2 ATV riders killed in Windrock Park crash were dean’s list students at ETSU

5/28 UPDATE:  Officials with East Tennessee State University confirmed with News Channel 11 Tuesday morning that both ATV riders killed Sunday in the Windrock Park area of Stoney Fork were students at ETSU.

According to the university, both 19-year-old Jonathan Laws and 19-year-old Dillon Akins were dean’s list students who just finished their freshman year. 

We’re told Laws was an engineering technology major while Akins had not yet declared a major.

Stay with News Channel 11 as we continue to follow this developing story.


Previous story: 

Three riders were killed Sunday in the Windrock Park area of Stoney Fork when their ATV fell more than 100 feet into thick brush.

A fourth person was found in serious condition by emergency responders, the Campbell County Sheriff’s Office said Monday. The injured person, described only as a minor, was airlifted to the University of Tennessee Medical Center in Knoxville.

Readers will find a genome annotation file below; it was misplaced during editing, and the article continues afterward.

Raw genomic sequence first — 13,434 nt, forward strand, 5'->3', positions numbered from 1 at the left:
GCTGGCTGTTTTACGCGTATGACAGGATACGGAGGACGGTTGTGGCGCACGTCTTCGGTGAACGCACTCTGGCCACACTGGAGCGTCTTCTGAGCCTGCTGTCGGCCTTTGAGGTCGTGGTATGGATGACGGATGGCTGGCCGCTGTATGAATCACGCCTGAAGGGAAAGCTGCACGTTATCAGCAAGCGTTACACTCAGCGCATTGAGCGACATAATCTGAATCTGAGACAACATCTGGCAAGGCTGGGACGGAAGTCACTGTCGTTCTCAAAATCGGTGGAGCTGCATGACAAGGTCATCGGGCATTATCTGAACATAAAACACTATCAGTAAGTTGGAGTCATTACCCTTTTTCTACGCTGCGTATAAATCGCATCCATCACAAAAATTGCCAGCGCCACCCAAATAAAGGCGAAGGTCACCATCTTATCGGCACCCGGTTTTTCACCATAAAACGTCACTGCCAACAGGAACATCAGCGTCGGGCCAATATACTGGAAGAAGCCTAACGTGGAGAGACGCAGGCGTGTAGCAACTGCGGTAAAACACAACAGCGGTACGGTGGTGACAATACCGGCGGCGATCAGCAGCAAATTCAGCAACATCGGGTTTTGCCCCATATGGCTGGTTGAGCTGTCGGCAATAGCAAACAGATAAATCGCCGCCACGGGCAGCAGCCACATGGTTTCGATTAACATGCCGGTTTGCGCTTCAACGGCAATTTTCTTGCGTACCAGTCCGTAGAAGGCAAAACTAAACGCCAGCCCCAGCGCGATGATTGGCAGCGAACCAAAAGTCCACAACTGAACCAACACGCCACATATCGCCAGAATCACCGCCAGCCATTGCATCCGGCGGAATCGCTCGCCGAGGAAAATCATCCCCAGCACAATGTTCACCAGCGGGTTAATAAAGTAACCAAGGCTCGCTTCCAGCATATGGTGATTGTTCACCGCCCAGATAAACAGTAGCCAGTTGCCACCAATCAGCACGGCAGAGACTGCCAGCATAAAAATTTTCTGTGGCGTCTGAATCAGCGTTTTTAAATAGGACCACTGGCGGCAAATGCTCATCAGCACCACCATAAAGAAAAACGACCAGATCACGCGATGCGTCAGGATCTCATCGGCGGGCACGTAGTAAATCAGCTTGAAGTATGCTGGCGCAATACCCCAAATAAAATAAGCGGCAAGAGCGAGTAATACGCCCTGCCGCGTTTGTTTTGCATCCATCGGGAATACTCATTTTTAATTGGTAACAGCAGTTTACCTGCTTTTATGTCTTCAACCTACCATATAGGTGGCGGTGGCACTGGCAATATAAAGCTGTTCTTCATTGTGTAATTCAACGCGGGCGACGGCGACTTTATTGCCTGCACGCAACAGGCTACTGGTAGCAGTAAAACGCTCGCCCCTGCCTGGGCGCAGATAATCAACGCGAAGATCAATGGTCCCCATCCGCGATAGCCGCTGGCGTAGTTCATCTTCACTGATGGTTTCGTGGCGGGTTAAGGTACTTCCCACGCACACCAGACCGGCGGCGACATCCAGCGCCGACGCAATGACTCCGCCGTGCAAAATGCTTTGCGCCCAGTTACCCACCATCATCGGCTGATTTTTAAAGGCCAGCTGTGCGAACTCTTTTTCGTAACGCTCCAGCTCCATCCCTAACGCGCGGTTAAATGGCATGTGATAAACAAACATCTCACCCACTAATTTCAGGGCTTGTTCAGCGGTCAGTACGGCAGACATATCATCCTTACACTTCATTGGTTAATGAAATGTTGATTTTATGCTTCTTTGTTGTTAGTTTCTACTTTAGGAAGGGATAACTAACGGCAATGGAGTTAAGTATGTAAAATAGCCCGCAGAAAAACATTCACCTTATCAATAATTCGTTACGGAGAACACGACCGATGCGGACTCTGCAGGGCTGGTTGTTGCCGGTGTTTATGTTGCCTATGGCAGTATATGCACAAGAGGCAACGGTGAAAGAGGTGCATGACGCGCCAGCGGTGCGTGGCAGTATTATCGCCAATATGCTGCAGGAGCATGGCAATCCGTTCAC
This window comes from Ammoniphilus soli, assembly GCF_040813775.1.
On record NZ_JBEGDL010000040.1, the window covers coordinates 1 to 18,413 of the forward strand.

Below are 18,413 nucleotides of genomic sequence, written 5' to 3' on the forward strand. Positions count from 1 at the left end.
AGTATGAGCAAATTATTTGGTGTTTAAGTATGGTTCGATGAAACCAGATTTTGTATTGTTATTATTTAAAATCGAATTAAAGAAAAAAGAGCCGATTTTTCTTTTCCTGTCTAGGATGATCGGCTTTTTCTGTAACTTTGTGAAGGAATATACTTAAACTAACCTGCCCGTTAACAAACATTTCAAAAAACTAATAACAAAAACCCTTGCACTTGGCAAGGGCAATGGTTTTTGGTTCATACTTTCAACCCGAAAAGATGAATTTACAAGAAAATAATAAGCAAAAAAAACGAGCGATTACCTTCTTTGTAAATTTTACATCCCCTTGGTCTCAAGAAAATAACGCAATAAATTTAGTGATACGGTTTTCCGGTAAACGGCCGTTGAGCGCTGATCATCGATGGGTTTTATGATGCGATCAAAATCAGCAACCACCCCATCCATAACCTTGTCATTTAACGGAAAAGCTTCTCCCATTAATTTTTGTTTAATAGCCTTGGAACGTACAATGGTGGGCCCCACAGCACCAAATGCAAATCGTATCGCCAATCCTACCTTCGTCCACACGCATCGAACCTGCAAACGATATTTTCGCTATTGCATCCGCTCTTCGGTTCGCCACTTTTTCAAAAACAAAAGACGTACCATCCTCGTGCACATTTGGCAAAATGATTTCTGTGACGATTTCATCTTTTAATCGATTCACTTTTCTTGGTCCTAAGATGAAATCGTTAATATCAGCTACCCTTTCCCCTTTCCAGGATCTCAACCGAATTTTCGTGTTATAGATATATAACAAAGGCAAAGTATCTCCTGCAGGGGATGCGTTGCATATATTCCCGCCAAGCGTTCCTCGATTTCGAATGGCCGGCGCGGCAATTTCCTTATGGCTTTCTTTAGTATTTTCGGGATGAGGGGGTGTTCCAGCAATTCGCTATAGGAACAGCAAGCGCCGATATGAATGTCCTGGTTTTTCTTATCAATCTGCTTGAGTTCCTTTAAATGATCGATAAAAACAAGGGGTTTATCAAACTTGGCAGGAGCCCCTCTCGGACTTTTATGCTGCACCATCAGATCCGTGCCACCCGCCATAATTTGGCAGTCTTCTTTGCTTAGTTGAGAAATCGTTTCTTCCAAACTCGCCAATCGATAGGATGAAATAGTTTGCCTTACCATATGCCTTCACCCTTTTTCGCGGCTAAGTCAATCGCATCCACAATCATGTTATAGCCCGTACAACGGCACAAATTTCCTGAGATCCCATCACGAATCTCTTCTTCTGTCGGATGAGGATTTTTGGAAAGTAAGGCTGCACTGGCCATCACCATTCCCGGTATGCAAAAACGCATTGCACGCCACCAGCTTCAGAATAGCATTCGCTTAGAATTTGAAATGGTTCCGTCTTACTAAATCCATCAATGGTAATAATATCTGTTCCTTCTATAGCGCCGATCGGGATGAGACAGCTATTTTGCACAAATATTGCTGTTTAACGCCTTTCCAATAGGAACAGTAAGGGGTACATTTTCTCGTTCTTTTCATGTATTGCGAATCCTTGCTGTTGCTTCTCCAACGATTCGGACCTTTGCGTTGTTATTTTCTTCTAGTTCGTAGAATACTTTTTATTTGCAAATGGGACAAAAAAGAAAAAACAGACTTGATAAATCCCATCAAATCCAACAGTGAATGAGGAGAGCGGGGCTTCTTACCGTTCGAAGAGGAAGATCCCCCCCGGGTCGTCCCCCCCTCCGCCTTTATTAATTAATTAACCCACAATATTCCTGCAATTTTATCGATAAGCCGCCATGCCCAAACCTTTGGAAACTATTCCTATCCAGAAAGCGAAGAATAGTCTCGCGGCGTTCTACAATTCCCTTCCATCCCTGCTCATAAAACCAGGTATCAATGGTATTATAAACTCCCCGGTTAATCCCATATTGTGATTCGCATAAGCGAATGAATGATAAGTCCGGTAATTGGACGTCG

The riders were from North Carolina and guests at Windrock Park.

Killed were Ronnie Akins, 47, Dillon Akins, 19, and Jonathan Laws, also 19, all of Weaverville, N.C., which is about 100 miles east of Knoxville.

WLOS, an Asheville-area TV station, reports Dillon and Jonathan were both students at East Tennessee State University.

Dillon Akins and Johnathan Laws had been basketball players at North Buncombe High School. The school’s basketball team page on Facebook said in a post: “The Blackhawks suffered a tragic loss tonight. Our hearts are saddened as we mourn the loss of Johnny, Dillon and Dillon’s father. Johnny and Dillon were two fine young men. Our hearts and prayers are with their families. Please remember the families in prayer.”  

The ATV, a side-by-side, left a trail and fell more than 100 feet, the Campbell County Sheriff’s Office said. The accident was reported around 1:18 p.m. and rescuers had to cut through thick brush and trees to reach the crash site, a spokesman for the sheriff’s office said.

Windrock Park consists of 73,000 acres and says it is the largest privately owned riding area in the United States, according to its website. It has an Oliver Springs address.

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